TLR3 and PKR can function as intracellular sensors of dsRNA, and both are expressed by IEC lines (64), including those studied in this paper. However, neither was important for activating the IFN-β response and controlling rotavirus production in IECs in vitro or in vivo. Whereas activation of PKR activated NF-κB and CXCL1 in T84 IECs (64), PKR is not known to upregulate type I IFN production. Moreover, mice lacking PKR and WT mice produce similar magnitude type I IFN responses when stimulated with a synthetic dsRNA analog, poly(I:C), and during virus infection (17). Although several viruses signal through TLR3 and activate type I IFN responses in various other cell types, this has not been shown for IECs (65). It was reported that i.p. injection of either poly(I:C) or dsRNA prepared from rotavirus causes TLR3-dependent small intestinal injury in mice (66). Because TLR3 is generally located in the endosomal compartment, whereas RIG-I and MDA5 are regarded as cytoplasmic PRRs, it is likely that rotavirus directly enters the cytoplasmic compartment of IECs (i.e., a nonphagocytic cell type) where it interacts with RIG-I and MDA5. In contrast, after direct i.p. injection of nonphysiologic stimuli such as poly(I:C) or rotavirus dsRNA, they would likely be taken up by phagocytic mononuclear cells that have a high capacity for endocytosis (22) and encounter TLR3 in the endosomal compartment.
A third RNA helicase, LGP2, abrogated the activation of the ISRE and IFN-β by RIG-I and MDA5 in rotavirus-infected IECs. The apparent ability of LGP2 to act as a negative regulator of RIG-I and MDA5 signaling (67) may reflect a capacity to sequester RNA from RIG-I and MDA5 coupled with the inability to signal through MAVS. In this regard, LGP2 lacks the CARD domains needed for downstream signaling through MAVS, which are present in RIG-I and MDA5. Consistent with a counterregulatory role, silencing LGP2 in IECs resulted in significantly increased levels of IFN-β and less rotavirus production, and IECs that overexpressed LGP2 produced less IFN-β and greater quantities of rotavirus. Whereas others reported that LGP2-deficient mice treated with either vesicular stomatitis virus or poly(I:C) produced increased type I IFN, infection of those mice with encephalomyocarditis virus decreased type I IFN production. This suggests that the functional role of LGP2 in regulating signaling may be more complex and depend on characteristics of the infecting virus or target cells, or both (68).
Type I IFNs in mice are characterized by a single ifnβ gene and a large family of ifnα genes whose products share a common cell surface receptor (69). IFN-β was used as an indicator of type I IFN production by IECs based on its consistent regulated production by the rotavirus-infected cell lines used in this study, and the fact that most ifnα genes appear to be partially dependent on IFN-β for their induction (69). However, whether decreased rotavirus production by IECs and decreased rotavirus shedding reflects a direct effect of IFN-β on rotavirus replication, or also requires IFN-α and/or the products of other IFN-stimulated genes that are activated after the production of type I IFNs, is not known. Consistent with our finding that virus clearance occurred over a similar time frame postinfection in infected WT and MAVS−/− mice, virus clearance was not delayed in IFNAR-deficient mice (39). It is clear, however, from the studies in this paper that type I IFN, produced by IECs in response to RIG-I and MDA5 sensing of rotavirus infection, and signaling through MAVS, has a pivotal functional role in determining the amount of virus produced by the intestinal epithelium. This conclusion was further supported by our experiments in vivo using a rotavirus strain (SA11-4F) that interferes with type I IFN production by degrading IRF3 (43), which is common to the signaling pathways initiated both by RIG-I and MDA5, as well as TLR3.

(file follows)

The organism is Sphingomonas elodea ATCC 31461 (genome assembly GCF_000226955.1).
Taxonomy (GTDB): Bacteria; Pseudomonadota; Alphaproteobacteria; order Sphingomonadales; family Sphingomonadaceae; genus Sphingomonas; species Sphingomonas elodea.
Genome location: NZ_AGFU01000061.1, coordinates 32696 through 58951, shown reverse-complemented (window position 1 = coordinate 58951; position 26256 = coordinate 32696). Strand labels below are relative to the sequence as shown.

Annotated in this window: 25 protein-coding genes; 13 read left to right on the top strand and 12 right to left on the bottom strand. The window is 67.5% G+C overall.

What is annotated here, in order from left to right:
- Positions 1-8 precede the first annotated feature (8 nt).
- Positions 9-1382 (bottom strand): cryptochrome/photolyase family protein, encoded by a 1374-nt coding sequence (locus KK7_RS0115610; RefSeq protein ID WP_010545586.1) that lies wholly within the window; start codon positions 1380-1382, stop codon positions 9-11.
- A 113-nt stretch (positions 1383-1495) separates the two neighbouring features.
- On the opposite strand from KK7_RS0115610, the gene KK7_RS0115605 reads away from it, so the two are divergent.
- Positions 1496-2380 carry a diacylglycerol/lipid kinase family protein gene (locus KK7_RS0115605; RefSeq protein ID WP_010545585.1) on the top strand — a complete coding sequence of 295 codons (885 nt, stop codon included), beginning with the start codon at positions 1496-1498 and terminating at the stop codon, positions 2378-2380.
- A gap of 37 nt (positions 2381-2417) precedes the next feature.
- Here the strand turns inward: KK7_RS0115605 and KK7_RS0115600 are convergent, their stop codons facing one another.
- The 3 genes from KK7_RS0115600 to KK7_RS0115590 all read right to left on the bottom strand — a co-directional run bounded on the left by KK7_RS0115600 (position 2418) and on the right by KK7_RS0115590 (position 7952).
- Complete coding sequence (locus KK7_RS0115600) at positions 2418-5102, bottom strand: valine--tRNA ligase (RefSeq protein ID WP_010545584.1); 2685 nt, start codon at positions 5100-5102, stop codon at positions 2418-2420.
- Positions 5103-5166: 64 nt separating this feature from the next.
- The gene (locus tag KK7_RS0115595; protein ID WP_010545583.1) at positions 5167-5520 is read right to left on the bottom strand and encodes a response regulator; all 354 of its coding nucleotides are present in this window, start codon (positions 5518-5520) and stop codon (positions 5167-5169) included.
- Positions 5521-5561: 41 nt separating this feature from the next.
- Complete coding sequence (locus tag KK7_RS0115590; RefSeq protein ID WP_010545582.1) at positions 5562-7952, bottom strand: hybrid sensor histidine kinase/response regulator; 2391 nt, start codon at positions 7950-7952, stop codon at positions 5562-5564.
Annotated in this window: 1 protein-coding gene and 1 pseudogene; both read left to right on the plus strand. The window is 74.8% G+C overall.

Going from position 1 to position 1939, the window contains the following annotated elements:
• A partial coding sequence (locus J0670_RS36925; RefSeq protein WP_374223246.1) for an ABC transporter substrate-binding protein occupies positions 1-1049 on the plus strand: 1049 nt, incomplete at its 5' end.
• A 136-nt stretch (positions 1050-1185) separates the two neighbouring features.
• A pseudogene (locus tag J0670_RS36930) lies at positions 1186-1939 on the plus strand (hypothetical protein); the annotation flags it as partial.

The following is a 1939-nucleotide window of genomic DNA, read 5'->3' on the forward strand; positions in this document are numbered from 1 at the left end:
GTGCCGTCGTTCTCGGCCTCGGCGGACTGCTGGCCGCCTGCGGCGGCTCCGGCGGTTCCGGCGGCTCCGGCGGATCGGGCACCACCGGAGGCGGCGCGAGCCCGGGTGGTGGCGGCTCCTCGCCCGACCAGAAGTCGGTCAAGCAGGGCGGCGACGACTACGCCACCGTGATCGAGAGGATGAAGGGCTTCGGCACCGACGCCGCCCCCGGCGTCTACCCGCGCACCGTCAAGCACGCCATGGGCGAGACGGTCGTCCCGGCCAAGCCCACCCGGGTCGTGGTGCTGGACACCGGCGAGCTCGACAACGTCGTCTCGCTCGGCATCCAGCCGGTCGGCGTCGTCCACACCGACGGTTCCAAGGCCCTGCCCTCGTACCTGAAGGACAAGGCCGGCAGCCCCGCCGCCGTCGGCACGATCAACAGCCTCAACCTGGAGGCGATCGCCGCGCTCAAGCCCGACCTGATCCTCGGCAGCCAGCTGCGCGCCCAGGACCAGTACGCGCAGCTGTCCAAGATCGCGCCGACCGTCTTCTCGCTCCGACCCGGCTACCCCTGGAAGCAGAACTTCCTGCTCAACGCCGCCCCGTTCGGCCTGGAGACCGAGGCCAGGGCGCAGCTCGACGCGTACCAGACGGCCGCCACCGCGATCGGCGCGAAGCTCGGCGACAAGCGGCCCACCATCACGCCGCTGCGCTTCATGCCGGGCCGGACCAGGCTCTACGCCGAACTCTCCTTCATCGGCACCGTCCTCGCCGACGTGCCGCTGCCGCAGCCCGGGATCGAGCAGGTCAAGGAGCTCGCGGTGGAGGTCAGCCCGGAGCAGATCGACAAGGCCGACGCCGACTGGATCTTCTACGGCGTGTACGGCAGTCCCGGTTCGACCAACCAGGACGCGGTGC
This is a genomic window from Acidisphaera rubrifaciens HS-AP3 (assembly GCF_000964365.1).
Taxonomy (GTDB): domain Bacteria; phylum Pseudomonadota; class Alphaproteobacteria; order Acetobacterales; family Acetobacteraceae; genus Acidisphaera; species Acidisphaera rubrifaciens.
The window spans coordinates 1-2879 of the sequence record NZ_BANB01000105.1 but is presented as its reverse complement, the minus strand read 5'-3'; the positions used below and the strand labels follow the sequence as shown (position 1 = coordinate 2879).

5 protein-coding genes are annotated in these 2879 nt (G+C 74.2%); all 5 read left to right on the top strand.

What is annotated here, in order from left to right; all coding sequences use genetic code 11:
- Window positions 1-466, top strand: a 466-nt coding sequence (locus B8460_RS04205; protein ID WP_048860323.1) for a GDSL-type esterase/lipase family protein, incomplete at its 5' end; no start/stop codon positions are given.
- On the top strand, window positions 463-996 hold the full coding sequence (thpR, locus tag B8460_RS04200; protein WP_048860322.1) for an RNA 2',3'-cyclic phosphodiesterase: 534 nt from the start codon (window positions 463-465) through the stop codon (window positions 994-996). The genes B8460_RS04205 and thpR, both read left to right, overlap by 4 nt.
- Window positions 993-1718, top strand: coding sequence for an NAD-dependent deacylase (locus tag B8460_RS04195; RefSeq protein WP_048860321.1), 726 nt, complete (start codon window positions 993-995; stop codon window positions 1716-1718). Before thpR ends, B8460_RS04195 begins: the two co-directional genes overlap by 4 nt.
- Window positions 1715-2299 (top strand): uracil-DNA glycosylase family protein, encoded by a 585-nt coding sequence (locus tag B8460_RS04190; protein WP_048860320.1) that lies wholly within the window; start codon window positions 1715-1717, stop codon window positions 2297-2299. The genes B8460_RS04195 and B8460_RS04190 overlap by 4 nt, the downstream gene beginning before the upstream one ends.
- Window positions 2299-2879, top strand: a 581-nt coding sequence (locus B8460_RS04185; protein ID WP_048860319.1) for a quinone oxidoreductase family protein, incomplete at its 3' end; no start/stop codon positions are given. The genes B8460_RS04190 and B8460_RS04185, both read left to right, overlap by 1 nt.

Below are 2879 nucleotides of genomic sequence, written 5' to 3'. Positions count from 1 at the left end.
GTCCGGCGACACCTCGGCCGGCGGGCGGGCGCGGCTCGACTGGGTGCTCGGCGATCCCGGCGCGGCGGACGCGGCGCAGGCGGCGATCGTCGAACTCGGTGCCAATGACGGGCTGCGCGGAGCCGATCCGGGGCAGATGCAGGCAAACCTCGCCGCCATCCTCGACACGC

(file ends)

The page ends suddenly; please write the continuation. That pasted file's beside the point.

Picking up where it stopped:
The authors have no financial conflicts of interest.
We thank S.M. Peterson and S. Shenouda for expert technical assistance and L. Eckmann (University of California, San Diego) and M. Estes (Baylor College of Medicine) for helpful comments on the manuscript.
This work was supported by the National Institutes of Health (Grant DK35108), the William K. Warren Foundation, and a fellowship from the Fondation pour la Recherche Médicale (France) (to A.H.B.).
The online version of this article contains supplemental material.
Abbreviations used in this article:
- caspase activation and recruitment domain
- dominant negative
- intestinal epithelial cell
- IFN regulatory factor 3
- IFN-stimulated response element
- laboratory of genetics and physiology 2
- mitochondrial antiviral signaling protein
- melanoma differentiation-associated gene 5
- dsRNA-activated protein kinase
- polyinosinic-polycytidylic acid
- pathogen recognition receptor
- retinoic acid-inducible gene I
- RIG-I–like receptors
- rhesus rotavirus
- small interfering RNA
- wild type.
- Received August 24, 2010.
- Accepted November 22, 2010.
- Copyright © 2011 by The American Association of Immunologists, Inc.